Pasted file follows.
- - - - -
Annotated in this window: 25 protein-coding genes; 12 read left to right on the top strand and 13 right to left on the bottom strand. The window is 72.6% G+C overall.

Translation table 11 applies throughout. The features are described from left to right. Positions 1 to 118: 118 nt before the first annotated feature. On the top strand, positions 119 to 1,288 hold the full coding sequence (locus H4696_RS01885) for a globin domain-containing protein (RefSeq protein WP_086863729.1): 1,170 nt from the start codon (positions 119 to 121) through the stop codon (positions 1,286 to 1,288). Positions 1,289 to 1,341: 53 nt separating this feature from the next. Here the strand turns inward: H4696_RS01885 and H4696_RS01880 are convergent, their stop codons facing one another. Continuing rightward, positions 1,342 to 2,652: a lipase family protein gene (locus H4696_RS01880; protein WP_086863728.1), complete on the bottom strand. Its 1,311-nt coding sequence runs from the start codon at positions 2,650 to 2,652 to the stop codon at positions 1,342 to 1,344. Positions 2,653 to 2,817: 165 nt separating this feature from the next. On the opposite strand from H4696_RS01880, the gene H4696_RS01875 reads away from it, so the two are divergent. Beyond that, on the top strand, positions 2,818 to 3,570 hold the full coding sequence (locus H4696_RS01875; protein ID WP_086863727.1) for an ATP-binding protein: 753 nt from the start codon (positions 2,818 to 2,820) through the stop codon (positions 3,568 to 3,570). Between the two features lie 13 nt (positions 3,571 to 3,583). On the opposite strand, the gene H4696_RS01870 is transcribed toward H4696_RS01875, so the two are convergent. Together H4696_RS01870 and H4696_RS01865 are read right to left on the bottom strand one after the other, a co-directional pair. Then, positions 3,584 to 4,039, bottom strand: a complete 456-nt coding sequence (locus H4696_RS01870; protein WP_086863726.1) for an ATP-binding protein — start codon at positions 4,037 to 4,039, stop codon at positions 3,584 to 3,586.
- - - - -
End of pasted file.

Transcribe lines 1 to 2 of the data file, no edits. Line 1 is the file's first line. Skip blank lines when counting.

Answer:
Annotated in this window: 25 protein-coding genes; 12 read left to right on the top strand and 13 right to left on the bottom strand. The window is 72.6% G+C overall.

Translation table 11 applies throughout. The features are described from left to right. Positions 1 to 118: 118 nt before the first annotated feature. On the top strand, positions 119 to 1,288 hold the full coding sequence (locus H4696_RS01885) for a globin domain-containing protein (RefSeq protein WP_086863729.1): 1,170 nt from the start codon (positions 119 to 121) through the stop codon (positions 1,286 to 1,288). Positions 1,289 to 1,341: 53 nt separating this feature from the next. Here the strand turns inward: H4696_RS01885 and H4696_RS01880 are convergent, their stop codons facing one another. Continuing rightward, positions 1,342 to 2,652: a lipase family protein gene (locus H4696_RS01880; protein WP_086863728.1), complete on the bottom strand. Its 1,311-nt coding sequence runs from the start codon at positions 2,650 to 2,652 to the stop codon at positions 1,342 to 1,344. Positions 2,653 to 2,817: 165 nt separating this feature from the next. On the opposite strand from H4696_RS01880, the gene H4696_RS01875 reads away from it, so the two are divergent. Beyond that, on the top strand, positions 2,818 to 3,570 hold the full coding sequence (locus H4696_RS01875; protein ID WP_086863727.1) for an ATP-binding protein: 753 nt from the start codon (positions 2,818 to 2,820) through the stop codon (positions 3,568 to 3,570). Between the two features lie 13 nt (positions 3,571 to 3,583). On the opposite strand, the gene H4696_RS01870 is transcribed toward H4696_RS01875, so the two are convergent. Together H4696_RS01870 and H4696_RS01865 are read right to left on the bottom strand one after the other, a co-directional pair. Then, positions 3,584 to 4,039, bottom strand: a complete 456-nt coding sequence (locus H4696_RS01870; protein WP_086863726.1) for an ATP-binding protein — start codon at positions 4,037 to 4,039, stop codon at positions 3,584 to 3,586.